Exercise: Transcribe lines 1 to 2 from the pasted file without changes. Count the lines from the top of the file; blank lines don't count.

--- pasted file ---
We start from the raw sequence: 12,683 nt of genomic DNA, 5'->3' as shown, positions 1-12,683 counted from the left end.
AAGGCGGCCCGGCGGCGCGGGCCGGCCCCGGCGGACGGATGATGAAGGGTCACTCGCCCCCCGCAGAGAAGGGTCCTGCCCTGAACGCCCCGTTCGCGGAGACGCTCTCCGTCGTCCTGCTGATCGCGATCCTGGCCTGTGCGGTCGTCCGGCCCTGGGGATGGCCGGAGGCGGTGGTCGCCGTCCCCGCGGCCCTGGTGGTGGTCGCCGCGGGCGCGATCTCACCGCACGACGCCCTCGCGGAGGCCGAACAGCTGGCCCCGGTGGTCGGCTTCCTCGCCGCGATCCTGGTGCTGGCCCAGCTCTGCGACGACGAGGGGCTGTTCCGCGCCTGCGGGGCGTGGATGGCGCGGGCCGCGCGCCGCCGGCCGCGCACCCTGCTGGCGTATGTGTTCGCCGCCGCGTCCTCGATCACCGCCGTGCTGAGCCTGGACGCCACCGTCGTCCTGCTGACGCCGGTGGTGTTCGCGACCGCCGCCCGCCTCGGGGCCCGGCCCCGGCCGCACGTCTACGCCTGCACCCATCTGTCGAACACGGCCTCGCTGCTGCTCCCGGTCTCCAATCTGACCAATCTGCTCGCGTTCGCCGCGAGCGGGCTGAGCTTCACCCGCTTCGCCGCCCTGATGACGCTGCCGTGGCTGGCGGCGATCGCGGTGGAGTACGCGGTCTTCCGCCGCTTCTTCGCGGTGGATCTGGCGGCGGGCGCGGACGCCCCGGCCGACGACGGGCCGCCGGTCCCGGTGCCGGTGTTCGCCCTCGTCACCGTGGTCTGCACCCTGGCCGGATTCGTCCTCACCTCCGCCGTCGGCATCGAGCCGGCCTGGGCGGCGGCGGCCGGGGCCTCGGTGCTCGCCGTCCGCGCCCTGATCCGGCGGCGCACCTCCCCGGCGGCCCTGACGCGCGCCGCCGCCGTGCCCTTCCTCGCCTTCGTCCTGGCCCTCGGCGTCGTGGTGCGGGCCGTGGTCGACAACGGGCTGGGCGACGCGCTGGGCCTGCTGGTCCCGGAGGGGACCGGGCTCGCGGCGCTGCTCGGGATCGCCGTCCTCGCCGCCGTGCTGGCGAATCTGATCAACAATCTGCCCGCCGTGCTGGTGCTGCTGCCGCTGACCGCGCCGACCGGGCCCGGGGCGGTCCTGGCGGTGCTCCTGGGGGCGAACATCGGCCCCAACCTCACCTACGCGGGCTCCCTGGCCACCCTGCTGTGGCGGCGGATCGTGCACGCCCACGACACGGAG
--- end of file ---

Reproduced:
We start from the raw sequence: 12,683 nt of genomic DNA, 5'->3' as shown, positions 1-12,683 counted from the left end.
AAGGCGGCCCGGCGGCGCGGGCCGGCCCCGGCGGACGGATGATGAAGGGTCACTCGCCCCCCGCAGAGAAGGGTCCTGCCCTGAACGCCCCGTTCGCGGAGACGCTCTCCGTCGTCCTGCTGATCGCGATCCTGGCCTGTGCGGTCGTCCGGCCCTGGGGATGGCCGGAGGCGGTGGTCGCCGTCCCCGCGGCCCTGGTGGTGGTCGCCGCGGGCGCGATCTCACCGCACGACGCCCTCGCGGAGGCCGAACAGCTGGCCCCGGTGGTCGGCTTCCTCGCCGCGATCCTGGTGCTGGCCCAGCTCTGCGACGACGAGGGGCTGTTCCGCGCCTGCGGGGCGTGGATGGCGCGGGCCGCGCGCCGCCGGCCGCGCACCCTGCTGGCGTATGTGTTCGCCGCCGCGTCCTCGATCACCGCCGTGCTGAGCCTGGACGCCACCGTCGTCCTGCTGACGCCGGTGGTGTTCGCGACCGCCGCCCGCCTCGGGGCCCGGCCCCGGCCGCACGTCTACGCCTGCACCCATCTGTCGAACACGGCCTCGCTGCTGCTCCCGGTCTCCAATCTGACCAATCTGCTCGCGTTCGCCGCGAGCGGGCTGAGCTTCACCCGCTTCGCCGCCCTGATGACGCTGCCGTGGCTGGCGGCGATCGCGGTGGAGTACGCGGTCTTCCGCCGCTTCTTCGCGGTGGATCTGGCGGCGGGCGCGGACGCCCCGGCCGACGACGGGCCGCCGGTCCCGGTGCCGGTGTTCGCCCTCGTCACCGTGGTCTGCACCCTGGCCGGATTCGTCCTCACCTCCGCCGTCGGCATCGAGCCGGCCTGGGCGGCGGCGGCCGGGGCCTCGGTGCTCGCCGTCCGCGCCCTGATCCGGCGGCGCACCTCCCCGGCGGCCCTGACGCGCGCCGCCGCCGTGCCCTTCCTCGCCTTCGTCCTGGCCCTCGGCGTCGTGGTGCGGGCCGTGGTCGACAACGGGCTGGGCGACGCGCTGGGCCTGCTGGTCCCGGAGGGGACCGGGCTCGCGGCGCTGCTCGGGATCGCCGTCCTCGCCGCCGTGCTGGCGAATCTGATCAACAATCTGCCCGCCGTGCTGGTGCTGCTGCCGCTGACCGCGCCGACCGGGCCCGGGGCGGTCCTGGCGGTGCTCCTGGGGGCGAACATCGGCCCCAACCTCACCTACGCGGGCTCCCTGGCCACCCTGCTGTGGCGGCGGATCGTGCACGCCCACGACACGGAG